A part of
Increase Your Profits:

Business Writing Made Clear

by Jennifer Hicks, CEO, WordsWork

The Art of Writing a Press Release

Every company needs publicity. And, every journalist needs something to write about.

Sounds like a match made in heaven, right? Not necessarily.

Issue #4

originally posted

Wednesday, Jan. 28, 1998

Journalists are bombarded with information about this thing and that company. Unless your "thing" stands out, you'll be left wondering why it is that your competitor always appears in the news and you don't.

Any moron can write a press release. And, it's not to hard to find the names and addresses of those who want to receive such releases. It is, though, considerably more difficult to write a press release that someone will read. And harder still to write one that generates a follow-up.

Make sure your press release follows a standard format.

  • In the upper left corner, write the release date. It's either "For immediate release" or it's for "Release on such-and-such a date".
  • In the upper right corner, write a two or three word description of the story and include the name and phone number of a contact person.
  • Use the standard organizational pattern of:
    • headline
    • summary lead or opening paragraph
    • body
    • conclusion



Make your headline count. It's what will be read first and it can determine whether your release is tossed or read with interest. Use ten words or less. Summarize the story with riveting words. Be bold.

Your first paragraph should contain the most important pieces of your story. Who is doing what. When are they doing it and where? Why does it matter? In other words, why should anyone care?

The body of the release should contain the details of your story. Get to the point immediately. Most important points go first. Use short sentences. Use words that convey meaning, that describe, and feel active.

Avoid jargon and clichés. Make each word count. In this section, include quotations and credentials. Who is saying what about your product or services?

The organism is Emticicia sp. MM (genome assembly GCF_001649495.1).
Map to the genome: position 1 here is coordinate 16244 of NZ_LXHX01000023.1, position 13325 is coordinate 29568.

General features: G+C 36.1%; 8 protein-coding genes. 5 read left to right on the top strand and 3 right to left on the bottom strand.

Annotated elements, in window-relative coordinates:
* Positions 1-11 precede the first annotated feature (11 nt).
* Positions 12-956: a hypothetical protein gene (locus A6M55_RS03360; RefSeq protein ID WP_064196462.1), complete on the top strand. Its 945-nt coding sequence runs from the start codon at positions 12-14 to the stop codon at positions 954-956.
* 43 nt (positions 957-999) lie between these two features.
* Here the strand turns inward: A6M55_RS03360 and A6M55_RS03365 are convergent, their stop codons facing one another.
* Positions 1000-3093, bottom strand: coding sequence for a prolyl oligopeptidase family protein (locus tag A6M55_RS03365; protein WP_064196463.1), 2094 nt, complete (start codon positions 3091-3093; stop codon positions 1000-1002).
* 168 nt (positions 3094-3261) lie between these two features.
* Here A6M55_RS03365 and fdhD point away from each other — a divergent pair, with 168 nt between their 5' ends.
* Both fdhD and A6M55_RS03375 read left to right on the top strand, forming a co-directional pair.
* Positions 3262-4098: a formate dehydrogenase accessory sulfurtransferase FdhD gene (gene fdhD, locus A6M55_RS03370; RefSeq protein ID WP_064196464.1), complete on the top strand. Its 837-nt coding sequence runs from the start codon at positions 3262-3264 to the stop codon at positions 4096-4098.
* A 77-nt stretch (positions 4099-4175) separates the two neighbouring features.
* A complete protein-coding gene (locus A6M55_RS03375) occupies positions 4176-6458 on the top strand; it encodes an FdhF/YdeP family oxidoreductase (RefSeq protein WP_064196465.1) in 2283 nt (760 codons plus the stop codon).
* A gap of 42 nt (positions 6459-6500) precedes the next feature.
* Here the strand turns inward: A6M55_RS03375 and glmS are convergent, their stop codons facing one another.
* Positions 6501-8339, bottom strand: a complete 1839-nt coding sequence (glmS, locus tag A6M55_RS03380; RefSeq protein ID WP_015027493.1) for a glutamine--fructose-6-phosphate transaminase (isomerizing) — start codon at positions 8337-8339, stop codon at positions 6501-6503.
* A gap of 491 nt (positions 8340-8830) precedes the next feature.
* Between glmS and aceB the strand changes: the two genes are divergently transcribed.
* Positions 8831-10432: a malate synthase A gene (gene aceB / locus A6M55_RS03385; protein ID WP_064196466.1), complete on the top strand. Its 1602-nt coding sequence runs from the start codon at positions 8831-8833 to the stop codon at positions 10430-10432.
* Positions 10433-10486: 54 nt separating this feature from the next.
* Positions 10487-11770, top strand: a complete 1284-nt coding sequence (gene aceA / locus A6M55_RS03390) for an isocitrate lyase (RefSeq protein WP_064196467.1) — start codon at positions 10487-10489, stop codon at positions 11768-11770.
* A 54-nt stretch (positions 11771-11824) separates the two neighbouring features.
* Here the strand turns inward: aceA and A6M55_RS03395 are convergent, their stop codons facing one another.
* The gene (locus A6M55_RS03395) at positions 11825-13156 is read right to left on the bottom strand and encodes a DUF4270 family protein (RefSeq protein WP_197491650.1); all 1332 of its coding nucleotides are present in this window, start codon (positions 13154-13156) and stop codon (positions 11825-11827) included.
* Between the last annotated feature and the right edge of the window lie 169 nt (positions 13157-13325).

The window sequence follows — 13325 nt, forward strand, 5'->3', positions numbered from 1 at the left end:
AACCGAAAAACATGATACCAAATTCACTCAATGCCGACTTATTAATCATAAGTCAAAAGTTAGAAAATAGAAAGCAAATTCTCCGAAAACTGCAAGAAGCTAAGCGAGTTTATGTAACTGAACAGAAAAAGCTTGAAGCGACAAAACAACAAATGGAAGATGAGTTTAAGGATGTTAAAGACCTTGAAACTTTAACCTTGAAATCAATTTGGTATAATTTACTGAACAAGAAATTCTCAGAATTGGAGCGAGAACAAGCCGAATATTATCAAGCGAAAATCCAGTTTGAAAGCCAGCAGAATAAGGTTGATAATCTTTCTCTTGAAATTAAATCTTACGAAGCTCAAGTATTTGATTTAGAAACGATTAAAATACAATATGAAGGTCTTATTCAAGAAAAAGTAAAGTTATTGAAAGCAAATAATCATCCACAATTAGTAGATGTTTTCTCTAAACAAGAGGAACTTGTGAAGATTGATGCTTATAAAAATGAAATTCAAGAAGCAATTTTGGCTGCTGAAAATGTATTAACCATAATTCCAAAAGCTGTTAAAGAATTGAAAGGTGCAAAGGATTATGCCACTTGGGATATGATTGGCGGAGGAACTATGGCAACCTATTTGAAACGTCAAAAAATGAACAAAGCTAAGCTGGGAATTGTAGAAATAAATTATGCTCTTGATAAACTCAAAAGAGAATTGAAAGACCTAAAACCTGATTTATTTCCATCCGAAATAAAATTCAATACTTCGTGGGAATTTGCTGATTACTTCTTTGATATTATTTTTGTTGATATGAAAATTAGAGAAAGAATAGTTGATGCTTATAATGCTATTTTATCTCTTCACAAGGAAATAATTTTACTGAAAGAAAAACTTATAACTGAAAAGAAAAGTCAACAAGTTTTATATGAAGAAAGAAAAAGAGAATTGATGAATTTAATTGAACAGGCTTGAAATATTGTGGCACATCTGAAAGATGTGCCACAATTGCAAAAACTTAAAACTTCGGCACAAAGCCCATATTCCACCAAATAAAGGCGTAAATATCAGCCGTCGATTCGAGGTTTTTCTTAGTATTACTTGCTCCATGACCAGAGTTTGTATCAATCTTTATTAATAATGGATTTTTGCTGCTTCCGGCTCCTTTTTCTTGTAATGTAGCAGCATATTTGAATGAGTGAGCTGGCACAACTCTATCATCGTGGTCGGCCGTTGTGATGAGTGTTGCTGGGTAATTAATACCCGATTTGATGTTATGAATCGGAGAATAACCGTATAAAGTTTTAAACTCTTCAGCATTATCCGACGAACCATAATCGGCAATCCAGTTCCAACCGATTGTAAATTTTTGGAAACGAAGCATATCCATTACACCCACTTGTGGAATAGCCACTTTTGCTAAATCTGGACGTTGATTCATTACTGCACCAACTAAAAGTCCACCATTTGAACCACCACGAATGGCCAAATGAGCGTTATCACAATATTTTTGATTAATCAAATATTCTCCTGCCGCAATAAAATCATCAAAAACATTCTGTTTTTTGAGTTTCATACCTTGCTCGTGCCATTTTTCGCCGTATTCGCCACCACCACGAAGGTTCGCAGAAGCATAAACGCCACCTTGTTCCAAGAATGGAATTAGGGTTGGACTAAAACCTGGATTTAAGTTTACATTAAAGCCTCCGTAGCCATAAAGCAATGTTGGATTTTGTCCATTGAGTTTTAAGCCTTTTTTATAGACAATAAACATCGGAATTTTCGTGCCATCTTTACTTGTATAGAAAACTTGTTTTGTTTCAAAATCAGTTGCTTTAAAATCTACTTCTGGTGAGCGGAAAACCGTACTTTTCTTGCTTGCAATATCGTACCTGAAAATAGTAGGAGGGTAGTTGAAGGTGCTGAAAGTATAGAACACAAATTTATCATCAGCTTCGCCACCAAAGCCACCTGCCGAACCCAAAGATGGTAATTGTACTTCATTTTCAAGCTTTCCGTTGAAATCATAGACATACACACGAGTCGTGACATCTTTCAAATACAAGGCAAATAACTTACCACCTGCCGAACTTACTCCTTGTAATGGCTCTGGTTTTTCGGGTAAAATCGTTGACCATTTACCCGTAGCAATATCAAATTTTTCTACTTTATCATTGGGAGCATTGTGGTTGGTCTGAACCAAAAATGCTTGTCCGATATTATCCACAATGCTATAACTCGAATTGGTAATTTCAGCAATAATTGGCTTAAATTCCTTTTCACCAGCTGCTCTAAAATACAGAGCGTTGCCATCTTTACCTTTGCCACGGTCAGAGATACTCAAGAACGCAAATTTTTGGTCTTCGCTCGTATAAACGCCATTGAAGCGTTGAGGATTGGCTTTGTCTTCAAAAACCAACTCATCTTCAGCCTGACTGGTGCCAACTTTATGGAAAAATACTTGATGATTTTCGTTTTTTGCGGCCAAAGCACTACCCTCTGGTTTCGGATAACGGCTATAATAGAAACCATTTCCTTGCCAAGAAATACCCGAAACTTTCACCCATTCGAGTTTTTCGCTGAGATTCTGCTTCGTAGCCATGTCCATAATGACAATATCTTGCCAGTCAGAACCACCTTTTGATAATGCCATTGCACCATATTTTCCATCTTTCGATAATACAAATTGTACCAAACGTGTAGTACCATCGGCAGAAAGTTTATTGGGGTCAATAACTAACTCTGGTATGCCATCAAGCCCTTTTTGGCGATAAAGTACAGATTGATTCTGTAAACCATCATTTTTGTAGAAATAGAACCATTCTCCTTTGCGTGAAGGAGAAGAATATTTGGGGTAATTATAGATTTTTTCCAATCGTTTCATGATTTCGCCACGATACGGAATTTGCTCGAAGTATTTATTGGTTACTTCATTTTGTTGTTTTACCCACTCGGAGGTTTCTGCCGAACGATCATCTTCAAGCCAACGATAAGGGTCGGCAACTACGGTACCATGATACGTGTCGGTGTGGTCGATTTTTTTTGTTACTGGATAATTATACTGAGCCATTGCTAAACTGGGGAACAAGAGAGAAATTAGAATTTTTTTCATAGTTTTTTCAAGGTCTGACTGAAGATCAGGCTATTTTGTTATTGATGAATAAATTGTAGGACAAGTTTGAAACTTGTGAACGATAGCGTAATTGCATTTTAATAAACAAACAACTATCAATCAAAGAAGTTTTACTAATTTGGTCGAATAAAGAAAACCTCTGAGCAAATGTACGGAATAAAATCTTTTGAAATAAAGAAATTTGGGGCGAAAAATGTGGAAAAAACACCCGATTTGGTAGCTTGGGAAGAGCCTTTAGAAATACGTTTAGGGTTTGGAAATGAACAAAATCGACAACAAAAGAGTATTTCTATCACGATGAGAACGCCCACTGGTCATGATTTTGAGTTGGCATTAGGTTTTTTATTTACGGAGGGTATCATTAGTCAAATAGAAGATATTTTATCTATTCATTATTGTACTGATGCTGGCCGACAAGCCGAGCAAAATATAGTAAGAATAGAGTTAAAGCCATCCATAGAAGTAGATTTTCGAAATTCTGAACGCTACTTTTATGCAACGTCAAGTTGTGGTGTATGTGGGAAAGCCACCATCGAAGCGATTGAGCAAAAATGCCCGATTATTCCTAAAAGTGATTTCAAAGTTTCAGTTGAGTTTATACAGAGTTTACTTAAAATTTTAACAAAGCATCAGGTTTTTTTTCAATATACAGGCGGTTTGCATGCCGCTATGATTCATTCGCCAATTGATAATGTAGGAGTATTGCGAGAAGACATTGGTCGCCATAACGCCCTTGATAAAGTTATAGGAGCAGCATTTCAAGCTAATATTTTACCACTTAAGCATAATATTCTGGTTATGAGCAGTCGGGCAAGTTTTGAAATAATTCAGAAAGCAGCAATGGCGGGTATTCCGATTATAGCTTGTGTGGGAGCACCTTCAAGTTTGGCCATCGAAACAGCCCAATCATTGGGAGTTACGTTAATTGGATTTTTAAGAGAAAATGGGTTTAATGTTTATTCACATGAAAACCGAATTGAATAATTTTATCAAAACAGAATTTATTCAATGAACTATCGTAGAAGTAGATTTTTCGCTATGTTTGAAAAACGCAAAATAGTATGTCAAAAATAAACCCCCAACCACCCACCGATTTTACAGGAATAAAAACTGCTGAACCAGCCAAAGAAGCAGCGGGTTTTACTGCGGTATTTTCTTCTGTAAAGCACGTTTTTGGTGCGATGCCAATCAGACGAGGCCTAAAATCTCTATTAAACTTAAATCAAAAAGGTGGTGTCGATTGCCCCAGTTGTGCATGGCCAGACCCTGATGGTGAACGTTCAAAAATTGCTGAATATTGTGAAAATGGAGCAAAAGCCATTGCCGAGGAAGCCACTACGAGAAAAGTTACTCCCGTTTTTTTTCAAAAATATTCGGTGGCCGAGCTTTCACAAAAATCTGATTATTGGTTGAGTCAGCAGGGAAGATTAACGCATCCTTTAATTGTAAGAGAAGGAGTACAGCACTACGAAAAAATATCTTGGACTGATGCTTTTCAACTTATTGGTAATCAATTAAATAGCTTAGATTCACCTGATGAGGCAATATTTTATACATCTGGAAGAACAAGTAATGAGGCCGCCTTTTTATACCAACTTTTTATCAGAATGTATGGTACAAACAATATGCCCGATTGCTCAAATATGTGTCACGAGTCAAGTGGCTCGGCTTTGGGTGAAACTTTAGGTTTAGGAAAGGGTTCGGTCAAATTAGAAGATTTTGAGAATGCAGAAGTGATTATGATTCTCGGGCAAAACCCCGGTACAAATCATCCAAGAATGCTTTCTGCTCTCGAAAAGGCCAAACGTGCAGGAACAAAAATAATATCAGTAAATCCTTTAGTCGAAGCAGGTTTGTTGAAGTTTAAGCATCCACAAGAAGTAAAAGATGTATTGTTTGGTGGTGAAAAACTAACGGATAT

In your conclusion, restate the contact point. If you have a press kit, white papers, or photos available, say so.

Try to keep your press release to a single page. End it with either ### or -30- typed across the center of the page a couple lines below the end of your text. If you must go on to a second page, type -more- across the bottom of the first page. Use only half of the second page. Include page numbers in the top right corner of each page.

"Make each word count."

Getting to
the Right People

Know which editor or reporter covers the section you want your release to appear in. Include their name on the release. Look at the mastheads of magazines. Check out web sites. Find the appropriate names and then verify the addresses. To get started, try the resources listed below:

Think of deadlines. Magazines plan months in advance. Newspapers are more timely. Sending a press release about an event scheduled for tomorrow will not work.

Many journalists prefer email. Don't send attachments. Don't include huge graphics. Don't fax. If you're sending a release to someone new, call to find out how they prefer to receive releases.

Don't call to see if they received the release. If they're interested, they'll call you.

If you've developed a revolutionary product such as one that eliminates the need to ever clean a home again, say that in your headline. On the other hand, if you're just a typical business, facing typical struggles, wanting free publicity, try one of the following to enhance your press release:
  • Relate your release to current news events or holidays
  • Tie the release to a poll or survey you conducted
  • Make an analysis or prediction
  • Commend an institution or public body
  • Announce the formation of new committees, new appointments, anniversaries, or awards

What makes You Newsworthy?

Understand the Journalist

Back to the top / Back to the Sideroad

They're busy, just like you. They read thousands of words each day. Make sure your words are worth their time. Don't tell them your company is absolutely terrific. Instead, with your words, show what is terrific about it. Spell their names right. If they contact you for more information, make sure you have it readily available. Don't make them wait.

Want to read more?

Go back to
Issue # 3,

ahead to
Issue # 5 - Increase Your Exposure
Using Email Discussion Lists

or visit the


Jennifer Hicks is CEO and President of WordsWork, a communications consulting firm that works with clients to provide for their training, writing, editorial, and research and communication strategy needs. Since its start in 1996, the company has experienced tremendous growth and has grown from a one-person show to a staff of more than 25 full- and part-time people. Clients have ranged from start-ups to companies in the Fortune 500. While their trainers, writers, and editors have expertise in a variety of areas including technology, business, education, and medicine, they are renowned specialists in communications for the healthcare industry. For more information, contact info@wordswork.com
Phone: (774) 368-0514
Fax: (508) 374-8389

Text © Jennifer Hicks, 1998. Part of the original Sideroad.
The new Sideroad is now receiving traffic at www.sideroad.com.